- Exam overview (Ancient or Modern) - POINTLESS. DO NOT ATTEND THIS ONE. It's literally just going through what the exam looks like, and the rules for the HSC. You could answer all these questions with a google search. An absolute waste of time. With that in mind, I would ignore Anne Gripton's lectures overall. I went to two of them and was very underwhelmed (she also said some weird stuff about Trotsky which my teacher told us afterwards is bullshit but anyways...)

- YES YES YES to James Hartnett's Julius Caesar lecture for Ancient. Now I didn't study Julius Caesar for Ancient, but James Hartnett was one of my teachers! He is absolutely incredible, and I am sure will deliver a stellar lecture (he was actual Hugh Jackman's Ancient history teacher fun fact). If you see him pls tell him Susie say's hi (call him 'Spud' for extra nostalgia points)

- Dr. Dennis Mootz is the Bruce Dennett equivalent for Ancient History. Just a fab fab fab lecturer, definitely recommend them.

Hope you guys have a fun few days! I really enjoyed these lectures. Though at the same time, don't expect these to be miracle workers - for the most part these lectures aren't content review, but rather teaching you how to think about the topic in different ways, so you should still have a good knowledge about everything before going in!

« Last Edit: May 04, 2018, 02:52:31 pm by sudodds »

2016 HSC: Modern History (18th in NSW) | History Extension (2nd place in the HTA Extension History Essay Prize) | Ancient History | Drama | English Advanced | Studies of Religion I | Economics

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#### owidjaja

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##### Re: HTA HSC Study Day
« Reply #4 on: May 04, 2018, 04:39:08 pm »
+1
Wait what?? There's a HTA Study day?
Where do i find out more??
You can find out more about the HTA Study Day here:
https://www.htansw.asn.au/hsc-history-studydays

2018 HSC: English Advanced | Mathematics | Physics | Modern History | History Extension | Society and Culture | Studies of Religion I

ATAR: 93.60

2019: Aerospace Engineering (Hons)  @ UNSW

#### owidjaja

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##### Re: HTA HSC Study Day
« Reply #5 on: June 16, 2018, 08:59:41 pm »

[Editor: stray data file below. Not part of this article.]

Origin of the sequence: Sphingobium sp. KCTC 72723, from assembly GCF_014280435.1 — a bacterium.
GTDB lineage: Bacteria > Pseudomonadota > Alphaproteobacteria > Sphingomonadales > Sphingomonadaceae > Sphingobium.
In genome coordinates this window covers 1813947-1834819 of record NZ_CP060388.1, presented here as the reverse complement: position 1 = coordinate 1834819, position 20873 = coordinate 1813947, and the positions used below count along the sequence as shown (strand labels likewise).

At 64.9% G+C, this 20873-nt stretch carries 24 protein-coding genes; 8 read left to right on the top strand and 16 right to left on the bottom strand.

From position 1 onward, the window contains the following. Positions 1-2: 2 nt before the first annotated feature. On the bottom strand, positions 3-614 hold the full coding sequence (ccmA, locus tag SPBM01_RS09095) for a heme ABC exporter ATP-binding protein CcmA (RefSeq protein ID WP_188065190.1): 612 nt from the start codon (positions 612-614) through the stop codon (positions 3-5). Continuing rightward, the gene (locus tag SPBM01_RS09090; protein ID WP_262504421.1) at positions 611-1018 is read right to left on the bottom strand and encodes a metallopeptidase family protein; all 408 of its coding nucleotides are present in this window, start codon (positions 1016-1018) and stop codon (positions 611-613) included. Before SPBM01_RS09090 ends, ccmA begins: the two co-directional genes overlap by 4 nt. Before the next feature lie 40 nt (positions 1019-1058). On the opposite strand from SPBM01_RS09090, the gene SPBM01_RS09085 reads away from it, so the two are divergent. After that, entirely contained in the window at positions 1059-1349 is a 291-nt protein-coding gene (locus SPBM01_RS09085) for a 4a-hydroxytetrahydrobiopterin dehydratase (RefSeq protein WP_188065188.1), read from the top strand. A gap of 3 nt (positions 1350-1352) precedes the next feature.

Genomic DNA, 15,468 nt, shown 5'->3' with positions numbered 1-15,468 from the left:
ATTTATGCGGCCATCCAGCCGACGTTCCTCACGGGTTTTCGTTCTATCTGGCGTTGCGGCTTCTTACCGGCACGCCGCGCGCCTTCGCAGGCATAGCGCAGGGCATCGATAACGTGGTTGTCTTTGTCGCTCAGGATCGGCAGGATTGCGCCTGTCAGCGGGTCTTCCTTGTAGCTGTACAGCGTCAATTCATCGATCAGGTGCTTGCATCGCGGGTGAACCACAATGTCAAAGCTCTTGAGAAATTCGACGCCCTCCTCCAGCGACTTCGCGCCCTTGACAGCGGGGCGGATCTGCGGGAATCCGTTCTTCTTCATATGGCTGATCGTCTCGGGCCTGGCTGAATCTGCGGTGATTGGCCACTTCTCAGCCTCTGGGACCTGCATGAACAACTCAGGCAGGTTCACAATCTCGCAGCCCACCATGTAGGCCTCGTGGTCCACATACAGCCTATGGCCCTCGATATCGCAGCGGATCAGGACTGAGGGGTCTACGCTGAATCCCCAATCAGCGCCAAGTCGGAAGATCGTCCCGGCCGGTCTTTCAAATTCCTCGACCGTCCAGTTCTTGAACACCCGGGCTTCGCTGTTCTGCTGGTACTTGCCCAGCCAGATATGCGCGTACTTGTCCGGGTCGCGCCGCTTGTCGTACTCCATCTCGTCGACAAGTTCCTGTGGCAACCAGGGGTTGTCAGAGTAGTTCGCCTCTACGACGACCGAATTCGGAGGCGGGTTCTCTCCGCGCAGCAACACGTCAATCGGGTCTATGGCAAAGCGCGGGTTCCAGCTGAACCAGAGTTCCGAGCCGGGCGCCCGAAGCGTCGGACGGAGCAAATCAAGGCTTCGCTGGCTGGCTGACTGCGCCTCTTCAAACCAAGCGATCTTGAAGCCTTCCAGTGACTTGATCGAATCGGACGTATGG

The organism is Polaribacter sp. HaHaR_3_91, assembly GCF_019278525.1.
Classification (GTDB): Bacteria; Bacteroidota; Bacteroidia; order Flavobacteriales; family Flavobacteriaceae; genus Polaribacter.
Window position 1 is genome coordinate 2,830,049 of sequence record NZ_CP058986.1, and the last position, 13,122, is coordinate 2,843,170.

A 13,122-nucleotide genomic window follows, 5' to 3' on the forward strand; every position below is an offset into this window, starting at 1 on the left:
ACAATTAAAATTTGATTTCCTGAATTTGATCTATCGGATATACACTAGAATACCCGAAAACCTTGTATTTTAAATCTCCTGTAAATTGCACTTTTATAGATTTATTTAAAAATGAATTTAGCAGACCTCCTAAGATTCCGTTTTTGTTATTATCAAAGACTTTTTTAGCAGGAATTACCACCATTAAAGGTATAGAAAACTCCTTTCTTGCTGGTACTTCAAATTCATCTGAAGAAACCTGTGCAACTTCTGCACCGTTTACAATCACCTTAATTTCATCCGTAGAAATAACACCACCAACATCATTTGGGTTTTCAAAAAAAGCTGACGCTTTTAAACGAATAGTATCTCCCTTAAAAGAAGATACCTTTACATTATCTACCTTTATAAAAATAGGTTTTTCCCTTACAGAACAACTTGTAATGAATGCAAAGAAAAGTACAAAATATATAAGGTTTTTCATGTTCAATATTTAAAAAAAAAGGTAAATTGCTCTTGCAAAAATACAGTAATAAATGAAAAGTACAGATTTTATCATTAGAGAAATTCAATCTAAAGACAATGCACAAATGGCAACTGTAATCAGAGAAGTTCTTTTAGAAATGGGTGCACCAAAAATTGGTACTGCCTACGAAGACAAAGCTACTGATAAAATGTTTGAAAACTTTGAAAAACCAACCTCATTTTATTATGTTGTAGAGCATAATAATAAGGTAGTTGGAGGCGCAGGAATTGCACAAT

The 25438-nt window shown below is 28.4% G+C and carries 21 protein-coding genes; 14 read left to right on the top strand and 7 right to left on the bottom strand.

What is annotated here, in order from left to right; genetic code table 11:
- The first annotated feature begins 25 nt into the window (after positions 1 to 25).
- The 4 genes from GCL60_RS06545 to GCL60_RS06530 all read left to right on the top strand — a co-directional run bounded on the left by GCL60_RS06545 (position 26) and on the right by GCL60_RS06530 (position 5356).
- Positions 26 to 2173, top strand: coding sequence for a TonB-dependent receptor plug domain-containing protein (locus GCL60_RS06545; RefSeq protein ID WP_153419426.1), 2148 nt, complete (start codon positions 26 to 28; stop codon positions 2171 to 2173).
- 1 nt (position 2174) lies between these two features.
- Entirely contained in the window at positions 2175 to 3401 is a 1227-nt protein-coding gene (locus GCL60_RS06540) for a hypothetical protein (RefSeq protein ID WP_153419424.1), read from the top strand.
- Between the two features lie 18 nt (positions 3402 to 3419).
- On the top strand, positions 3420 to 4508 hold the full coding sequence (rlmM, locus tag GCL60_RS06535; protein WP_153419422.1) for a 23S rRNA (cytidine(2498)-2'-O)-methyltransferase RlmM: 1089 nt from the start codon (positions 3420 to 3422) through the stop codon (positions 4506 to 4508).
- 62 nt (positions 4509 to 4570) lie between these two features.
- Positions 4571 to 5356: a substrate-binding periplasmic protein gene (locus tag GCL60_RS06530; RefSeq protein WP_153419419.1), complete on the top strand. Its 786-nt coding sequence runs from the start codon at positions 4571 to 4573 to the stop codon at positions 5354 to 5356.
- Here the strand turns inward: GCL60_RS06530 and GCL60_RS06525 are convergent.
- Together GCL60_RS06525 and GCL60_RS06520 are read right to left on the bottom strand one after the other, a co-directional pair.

+4
I know this thread hasn't been active but I wanted to post a review to the lectures I went to just in case if HTA decides to hold another one next year for the new syllabus.

Catherine Bavell Leni Riefenstahl: I was a bit put off by the fact that she read off a sheet (I'm assuming she prepared) so it was kinda pointless to just sit there and listen to her. She did have some great quotes from historians and Riefenstahl herself and she did leave off some thought-provoking questions. I also liked the table she suggested for us to make when preparing for Personality Study. Her presentation style was kinda engaging but she just kinda stood there and read off her sheet.

Phil Mundy Germany 1933-39: His lecture is what you'd expect from a history lecture- go through content and essay structure. He's not the most engaging person but his tips on essays were quite useful and he went through some thesis examples and showed how to link up all the content and form them into essay plans. I also liked how he also discussed some historiography in relation to the topic and included some historian quotes. It was kinda funny because he told us the presentation notes would be on the HTA website but a good handful of us were stubborn and still took notes from the powerpoint. But the stuff on his powerpoint were concise and they were important points. It was just hard to take down quotes when your fingers are stiff cold and you're sitting near the door lmao.